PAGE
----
Severe cases need immediate treatment. Symptoms of severe cases include:

  • Severe headache
  • Sudden fever
  • Drowsiness
  • Vomiting
  • Confusion
  • Seizures

In babies, additional symptoms may include constant crying, poor feeding, body stiffness, and bulging in the soft spots of the skull.

Severe cases may require a stay in the hospital. Treatments include oral and intravenous (IV) medicines to reduce inflammation and treat infection. Patients with breathing difficulties may need artificial respiration. Some people may need physical, speech, and occupational therapy once the illness is under control.

NIH: National Institute of Neurological Disorders and Stroke


[Learn More in MedlinePlus]

Viral Infections

What are viruses?

Viruses are very tiny germs. They are made of genetic material (either DNA or RNA) inside of a protein coating. There are a huge number of viruses on earth. Only a small number of them can infect humans. Those viruses can infect our cells, which may cause disease. Some of the diseases that viruses can cause include the common cold, the flu, COVID-19, and HIV.

How are viruses spread?

Viruses can be spread in different ways:

  • Through droplets and particles that are breathed out by someone who has the infection. You might breathe in the droplets or particles, or they could land on your mouth, nose, or eyes.
  • By touching surfaces or objects that have the virus on them and then touching your mouth, nose, or eyes.
  • From the pregnant parent to the baby during pregnancy.
  • Through contaminated food or water.
  • By being bitten by an infected insect or animal.
  • Through sexual contact (usually vaginal, anal and oral sex) with someone who has the infection.

How do viruses cause disease?

Viruses are like hijackers. They invade living, normal cells. They then use those cells to multiply (make copies of themselves). This process is also called replication. The process can kill, damage, or change the infected cells. Sometimes this can make you sick. The symptoms can range from mild to very severe. Other times, your immune system may be able to fight it off and you may not have any symptoms.

Each different virus usually only infects one type of cell in your body. For example, hepatitis viruses affect the cells in the liver. HIV infects a certain type of immune system cell.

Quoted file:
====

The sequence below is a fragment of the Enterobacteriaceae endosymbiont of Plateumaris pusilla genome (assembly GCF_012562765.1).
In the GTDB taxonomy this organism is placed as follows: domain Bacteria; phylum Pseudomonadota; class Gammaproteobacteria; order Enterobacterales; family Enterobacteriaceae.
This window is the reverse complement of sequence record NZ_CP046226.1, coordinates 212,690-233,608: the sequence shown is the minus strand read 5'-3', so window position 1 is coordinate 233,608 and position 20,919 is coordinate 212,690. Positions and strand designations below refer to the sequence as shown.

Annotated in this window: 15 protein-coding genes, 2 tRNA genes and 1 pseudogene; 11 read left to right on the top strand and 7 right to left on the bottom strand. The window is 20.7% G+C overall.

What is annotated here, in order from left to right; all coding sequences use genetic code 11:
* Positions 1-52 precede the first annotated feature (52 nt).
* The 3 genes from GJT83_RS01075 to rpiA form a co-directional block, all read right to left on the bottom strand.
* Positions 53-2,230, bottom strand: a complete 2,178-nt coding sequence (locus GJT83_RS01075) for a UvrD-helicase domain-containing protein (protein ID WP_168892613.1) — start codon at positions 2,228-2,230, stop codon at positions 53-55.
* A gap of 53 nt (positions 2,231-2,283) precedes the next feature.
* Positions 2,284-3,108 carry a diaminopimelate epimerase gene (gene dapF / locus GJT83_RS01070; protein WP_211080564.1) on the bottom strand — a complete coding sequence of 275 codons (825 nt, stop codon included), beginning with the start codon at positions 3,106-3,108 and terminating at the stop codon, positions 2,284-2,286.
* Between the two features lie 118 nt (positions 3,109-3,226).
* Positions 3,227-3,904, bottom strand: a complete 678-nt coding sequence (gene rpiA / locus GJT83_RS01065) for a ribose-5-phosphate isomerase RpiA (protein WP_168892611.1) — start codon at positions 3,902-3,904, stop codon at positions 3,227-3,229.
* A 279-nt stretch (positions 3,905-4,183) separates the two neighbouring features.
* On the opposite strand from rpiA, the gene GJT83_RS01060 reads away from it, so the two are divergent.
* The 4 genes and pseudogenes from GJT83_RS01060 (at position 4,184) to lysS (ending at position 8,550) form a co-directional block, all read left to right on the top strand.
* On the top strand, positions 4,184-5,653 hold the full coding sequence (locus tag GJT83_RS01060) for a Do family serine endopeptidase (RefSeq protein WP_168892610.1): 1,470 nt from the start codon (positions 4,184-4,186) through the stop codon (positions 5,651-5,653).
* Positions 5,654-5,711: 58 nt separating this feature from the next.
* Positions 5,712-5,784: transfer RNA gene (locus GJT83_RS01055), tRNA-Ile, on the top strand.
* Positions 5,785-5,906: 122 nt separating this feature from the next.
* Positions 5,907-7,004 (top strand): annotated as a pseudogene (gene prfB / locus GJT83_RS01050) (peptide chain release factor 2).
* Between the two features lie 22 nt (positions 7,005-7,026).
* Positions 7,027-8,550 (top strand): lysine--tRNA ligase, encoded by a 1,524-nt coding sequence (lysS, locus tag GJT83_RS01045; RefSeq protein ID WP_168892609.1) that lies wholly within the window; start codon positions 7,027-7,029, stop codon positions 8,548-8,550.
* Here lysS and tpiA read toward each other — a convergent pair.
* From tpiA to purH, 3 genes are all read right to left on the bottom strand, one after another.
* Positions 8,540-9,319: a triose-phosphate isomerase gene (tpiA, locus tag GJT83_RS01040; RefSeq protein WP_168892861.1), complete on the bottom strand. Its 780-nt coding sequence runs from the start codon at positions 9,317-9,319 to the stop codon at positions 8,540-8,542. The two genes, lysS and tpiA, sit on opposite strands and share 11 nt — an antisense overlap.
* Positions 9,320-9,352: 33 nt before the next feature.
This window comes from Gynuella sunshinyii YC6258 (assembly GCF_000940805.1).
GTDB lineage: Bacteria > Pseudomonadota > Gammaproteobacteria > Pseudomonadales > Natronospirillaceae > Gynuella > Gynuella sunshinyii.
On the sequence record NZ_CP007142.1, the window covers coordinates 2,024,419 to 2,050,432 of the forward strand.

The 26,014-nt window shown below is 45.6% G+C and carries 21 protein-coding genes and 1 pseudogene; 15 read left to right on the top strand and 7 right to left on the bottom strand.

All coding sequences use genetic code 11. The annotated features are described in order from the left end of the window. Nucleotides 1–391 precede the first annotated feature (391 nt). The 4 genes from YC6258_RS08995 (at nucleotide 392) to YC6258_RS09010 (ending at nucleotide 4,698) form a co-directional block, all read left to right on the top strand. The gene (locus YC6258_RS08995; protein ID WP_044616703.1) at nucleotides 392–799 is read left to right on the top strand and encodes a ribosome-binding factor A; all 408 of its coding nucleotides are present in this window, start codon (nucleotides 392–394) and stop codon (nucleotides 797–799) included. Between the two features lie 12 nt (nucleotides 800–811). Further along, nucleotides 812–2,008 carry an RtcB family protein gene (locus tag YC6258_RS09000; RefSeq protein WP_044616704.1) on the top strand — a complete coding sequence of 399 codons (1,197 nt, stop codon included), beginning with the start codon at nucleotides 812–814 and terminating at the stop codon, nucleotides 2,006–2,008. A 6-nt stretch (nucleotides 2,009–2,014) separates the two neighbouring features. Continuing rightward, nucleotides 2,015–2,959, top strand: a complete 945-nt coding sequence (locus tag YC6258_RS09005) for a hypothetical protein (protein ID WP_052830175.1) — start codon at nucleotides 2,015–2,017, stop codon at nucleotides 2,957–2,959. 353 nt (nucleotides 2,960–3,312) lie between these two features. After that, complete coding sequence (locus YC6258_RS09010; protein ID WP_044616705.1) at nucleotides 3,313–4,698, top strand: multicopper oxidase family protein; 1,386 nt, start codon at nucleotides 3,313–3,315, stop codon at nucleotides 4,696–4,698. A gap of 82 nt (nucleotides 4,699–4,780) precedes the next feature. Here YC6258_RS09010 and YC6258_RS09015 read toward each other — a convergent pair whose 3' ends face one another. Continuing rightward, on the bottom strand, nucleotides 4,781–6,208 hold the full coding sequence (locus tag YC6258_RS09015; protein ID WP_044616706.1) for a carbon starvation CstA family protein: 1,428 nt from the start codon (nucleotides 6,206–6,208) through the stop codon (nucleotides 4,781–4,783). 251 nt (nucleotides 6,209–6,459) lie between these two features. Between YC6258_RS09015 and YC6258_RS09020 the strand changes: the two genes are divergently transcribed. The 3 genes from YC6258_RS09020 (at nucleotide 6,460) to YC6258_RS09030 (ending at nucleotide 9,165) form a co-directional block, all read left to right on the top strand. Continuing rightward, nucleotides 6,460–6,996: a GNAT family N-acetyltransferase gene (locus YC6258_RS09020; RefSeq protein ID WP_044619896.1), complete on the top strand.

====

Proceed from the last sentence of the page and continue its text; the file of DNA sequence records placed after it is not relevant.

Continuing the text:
What are the treatments for viral infections?

For most viral infections, treatments can only help with symptoms while you wait for your immune system to fight off the virus. There are antiviral medicines to treat some viral infections. Antibiotics do not work for viral infections.

Can viral infections be prevented?

Vaccines can help prevent you from getting many viral diseases. You may be able to prevent some viral infections by:

  • Proper hand washing.
  • Paying attention to food safety.
  • Cleaning surfaces that may be infected with germs.
  • Avoiding contact with wild animals.
  • Preventing insect bites by using insect repellent when you go outdoors. If you travel to an area that has a high risk of diseases from insect bites, also wear long pants, shirts, and socks.
  • Practicing safe sex (using a condom every time you have anal, vaginal, or oral sex).
  • Avoiding close contact with people who are sick.

[Learn More in MedlinePlus]

Code History

  • FY 2024 - No Change, effective from 10/1/2023 through 9/30/2024
  • FY 2023 - No Change, effective from 10/1/2022 through 9/30/2023
  • FY 2022 - No Change, effective from 10/1/2021 through 9/30/2022
  • FY 2021 - No Change, effective from 10/1/2020 through 9/30/2021
  • FY 2020 - No Change, effective from 10/1/2019 through 9/30/2020
  • FY 2019 - No Change, effective from 10/1/2018 through 9/30/2019
  • FY 2018 - No Change, effective from 10/1/2017 through 9/30/2018
  • FY 2017 - No Change, effective from 10/1/2016 through 9/30/2017
  • FY 2016 - New Code, effective from 10/1/2015 through 9/30/2016. This was the first year ICD-10-CM was implemented into the HIPAA code set.

Footnotes

[1] Chronic - a chronic condition code indicates a condition lasting 12 months or longer and its effect on the patient based on one or both of the following criteria:

  • The condition results in the need for ongoing intervention with medical products,treatment, services, and special equipment
  • The condition places limitations on self-care, independent living, and social interactions.